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Hamah

HAMAH, the Hamath of the Bible, a Hittite royal city, situated in the narrow valley of the Orontes, no English miles N. (by E.) of Damascus. It finds a place in the northern boundaries of Israel under David, Solomon and Jeroboam II. (2 Sam. viii. 9; i Kings viii. 65; 2 Kings xiv. 25). The Orontes flows winding past the city and is spanned by four bridges. On the south-east the houses rise 150 ft. above the river, and there are four other hills, that of the Kalah or castle being to the north 100 ft. high. Twenty-four minarets rise from the various mosques. The houses are principally of mud, and the town stands amid poplar gardens with a fertile plain to the west. The castle is ruined, the streets are narrow and dirty, but the bazaars are good, and the trade with the Bedouins considerable. The numerous waterwheels (naurah,) of enormous dimension, raising water from the Orontes are the most remarkable features of the view. Silk, woollen and cotton goods are manufactured. The population is about 40,000.

In the year 854 B.C. Hamath was taken by Shalmaneser II., king of Assyria, who defeated a large army of allied Hamathites, Syrians and Israelites at Karkor and slew 14,000 of them. In 738 B.C. Tiglath Pileser III. reduced the city to tribute, and another rebellion was crushed by Sargon in 720 B.C. The downfall of so ancient a state made a great impression at Jerusalem (Isa. x. 9). According to 2 Kings xvii. 24, 30, some of its people were transported to the land of N. Israel, where they made images of Ashima or Eshmun (probably Ishtar). After the Macedonian conquest of Syria Hamath was called Epiphania by the Greeks in honour of Antiochus IV., Epiphanes, and in the early Byzantine period it was known by both its Hebrew and its Greek name. In A.D. 639 the town surrendered to Abu 'Obeida, one of Omar's generals, and the church was turned into a mosque. In A.D. 1108 Tancred captured the city and massacred the Ism'aileh defenders. In 1115 it was retaken by the Moslems, and in 1178 was occupied by Saladin. Abulfeda, prince of Hamah in the early part of the 14th century, is well known as an authority on Arab geography.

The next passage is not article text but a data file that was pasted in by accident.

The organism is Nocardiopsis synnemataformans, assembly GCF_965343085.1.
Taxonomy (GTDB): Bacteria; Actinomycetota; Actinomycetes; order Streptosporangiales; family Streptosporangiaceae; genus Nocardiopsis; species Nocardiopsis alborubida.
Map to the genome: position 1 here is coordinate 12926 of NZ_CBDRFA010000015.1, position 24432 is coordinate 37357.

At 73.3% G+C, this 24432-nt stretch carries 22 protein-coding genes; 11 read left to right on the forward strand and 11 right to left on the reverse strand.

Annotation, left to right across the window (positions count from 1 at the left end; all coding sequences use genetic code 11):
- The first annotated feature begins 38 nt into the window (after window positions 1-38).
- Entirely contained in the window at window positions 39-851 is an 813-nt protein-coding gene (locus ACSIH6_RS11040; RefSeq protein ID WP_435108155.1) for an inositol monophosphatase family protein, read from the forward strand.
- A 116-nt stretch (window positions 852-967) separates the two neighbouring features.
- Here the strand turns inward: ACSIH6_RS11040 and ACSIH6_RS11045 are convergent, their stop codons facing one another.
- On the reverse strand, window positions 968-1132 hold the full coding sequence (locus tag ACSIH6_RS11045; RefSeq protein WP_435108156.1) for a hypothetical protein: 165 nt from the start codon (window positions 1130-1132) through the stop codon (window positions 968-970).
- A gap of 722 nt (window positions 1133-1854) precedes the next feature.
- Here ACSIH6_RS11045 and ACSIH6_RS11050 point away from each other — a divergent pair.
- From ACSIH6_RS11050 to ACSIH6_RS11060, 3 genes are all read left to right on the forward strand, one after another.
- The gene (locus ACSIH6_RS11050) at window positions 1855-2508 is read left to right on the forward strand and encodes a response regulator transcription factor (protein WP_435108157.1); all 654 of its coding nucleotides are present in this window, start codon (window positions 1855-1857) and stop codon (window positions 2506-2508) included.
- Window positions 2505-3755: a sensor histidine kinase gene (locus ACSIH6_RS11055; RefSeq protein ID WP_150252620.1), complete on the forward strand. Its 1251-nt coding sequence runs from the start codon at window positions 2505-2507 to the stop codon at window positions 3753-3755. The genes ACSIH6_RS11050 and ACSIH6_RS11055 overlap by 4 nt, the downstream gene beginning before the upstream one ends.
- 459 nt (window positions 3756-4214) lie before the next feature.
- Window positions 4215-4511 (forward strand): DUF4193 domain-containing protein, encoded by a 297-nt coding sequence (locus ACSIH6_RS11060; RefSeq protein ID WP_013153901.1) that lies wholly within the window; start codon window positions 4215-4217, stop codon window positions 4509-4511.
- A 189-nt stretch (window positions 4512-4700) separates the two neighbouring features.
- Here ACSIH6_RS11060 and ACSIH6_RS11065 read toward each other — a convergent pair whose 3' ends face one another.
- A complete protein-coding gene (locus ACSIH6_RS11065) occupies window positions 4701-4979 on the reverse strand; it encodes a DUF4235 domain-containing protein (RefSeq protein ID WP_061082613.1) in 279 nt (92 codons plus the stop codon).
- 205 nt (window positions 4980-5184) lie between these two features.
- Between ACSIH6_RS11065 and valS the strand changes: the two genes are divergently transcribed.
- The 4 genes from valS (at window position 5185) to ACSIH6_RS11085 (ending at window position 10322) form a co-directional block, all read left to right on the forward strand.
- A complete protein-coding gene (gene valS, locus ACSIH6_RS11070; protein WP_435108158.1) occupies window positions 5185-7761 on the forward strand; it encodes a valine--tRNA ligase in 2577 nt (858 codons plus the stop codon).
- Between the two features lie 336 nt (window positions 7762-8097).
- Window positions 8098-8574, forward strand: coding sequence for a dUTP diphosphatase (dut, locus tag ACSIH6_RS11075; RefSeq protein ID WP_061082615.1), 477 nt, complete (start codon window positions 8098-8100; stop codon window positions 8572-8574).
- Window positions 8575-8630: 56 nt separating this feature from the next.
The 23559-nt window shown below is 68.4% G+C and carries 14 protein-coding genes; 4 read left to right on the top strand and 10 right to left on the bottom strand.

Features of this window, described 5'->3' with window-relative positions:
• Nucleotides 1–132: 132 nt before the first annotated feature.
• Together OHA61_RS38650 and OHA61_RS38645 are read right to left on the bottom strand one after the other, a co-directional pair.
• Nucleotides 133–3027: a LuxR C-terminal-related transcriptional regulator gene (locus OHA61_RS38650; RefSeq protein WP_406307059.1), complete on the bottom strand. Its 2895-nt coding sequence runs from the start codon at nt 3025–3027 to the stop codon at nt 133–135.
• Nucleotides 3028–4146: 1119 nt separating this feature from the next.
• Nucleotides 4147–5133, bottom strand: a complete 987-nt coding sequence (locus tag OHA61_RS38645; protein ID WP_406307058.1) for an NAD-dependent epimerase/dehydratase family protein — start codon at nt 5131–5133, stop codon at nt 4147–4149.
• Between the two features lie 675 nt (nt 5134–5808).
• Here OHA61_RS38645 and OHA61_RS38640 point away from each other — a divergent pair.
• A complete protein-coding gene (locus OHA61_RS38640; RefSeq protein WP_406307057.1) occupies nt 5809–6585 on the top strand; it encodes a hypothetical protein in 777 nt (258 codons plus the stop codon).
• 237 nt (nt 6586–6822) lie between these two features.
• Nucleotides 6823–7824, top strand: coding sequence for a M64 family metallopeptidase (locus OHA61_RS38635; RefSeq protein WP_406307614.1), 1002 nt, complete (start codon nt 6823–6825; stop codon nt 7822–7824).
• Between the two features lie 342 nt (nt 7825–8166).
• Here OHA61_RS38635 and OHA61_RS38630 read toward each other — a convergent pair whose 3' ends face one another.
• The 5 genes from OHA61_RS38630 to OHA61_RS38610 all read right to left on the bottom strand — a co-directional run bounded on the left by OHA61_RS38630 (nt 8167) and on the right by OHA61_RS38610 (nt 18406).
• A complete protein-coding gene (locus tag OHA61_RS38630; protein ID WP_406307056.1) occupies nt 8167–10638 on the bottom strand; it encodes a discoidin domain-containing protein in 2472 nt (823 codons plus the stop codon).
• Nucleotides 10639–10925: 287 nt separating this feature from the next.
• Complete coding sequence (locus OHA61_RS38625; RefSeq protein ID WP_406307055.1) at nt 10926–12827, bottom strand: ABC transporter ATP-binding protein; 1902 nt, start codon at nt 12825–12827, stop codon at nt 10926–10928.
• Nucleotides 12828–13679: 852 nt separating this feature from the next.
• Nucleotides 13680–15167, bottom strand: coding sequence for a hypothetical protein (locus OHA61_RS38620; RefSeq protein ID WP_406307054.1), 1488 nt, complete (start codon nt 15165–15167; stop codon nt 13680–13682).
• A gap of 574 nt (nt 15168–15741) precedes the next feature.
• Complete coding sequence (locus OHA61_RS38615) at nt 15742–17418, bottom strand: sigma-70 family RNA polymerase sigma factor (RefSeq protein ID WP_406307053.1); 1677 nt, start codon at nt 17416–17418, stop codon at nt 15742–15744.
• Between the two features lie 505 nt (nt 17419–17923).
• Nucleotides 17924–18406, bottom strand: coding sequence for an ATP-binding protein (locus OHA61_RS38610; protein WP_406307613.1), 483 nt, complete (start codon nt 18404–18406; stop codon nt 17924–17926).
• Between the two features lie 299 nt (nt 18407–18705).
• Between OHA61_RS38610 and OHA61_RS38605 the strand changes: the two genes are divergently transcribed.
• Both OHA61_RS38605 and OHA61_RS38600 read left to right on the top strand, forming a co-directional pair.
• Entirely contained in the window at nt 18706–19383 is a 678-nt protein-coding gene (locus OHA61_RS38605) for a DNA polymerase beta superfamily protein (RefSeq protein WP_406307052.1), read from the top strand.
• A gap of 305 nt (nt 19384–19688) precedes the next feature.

Note - this article incorporates content from Encyclopaedia Britannica, Eleventh Edition, (1910-1911)

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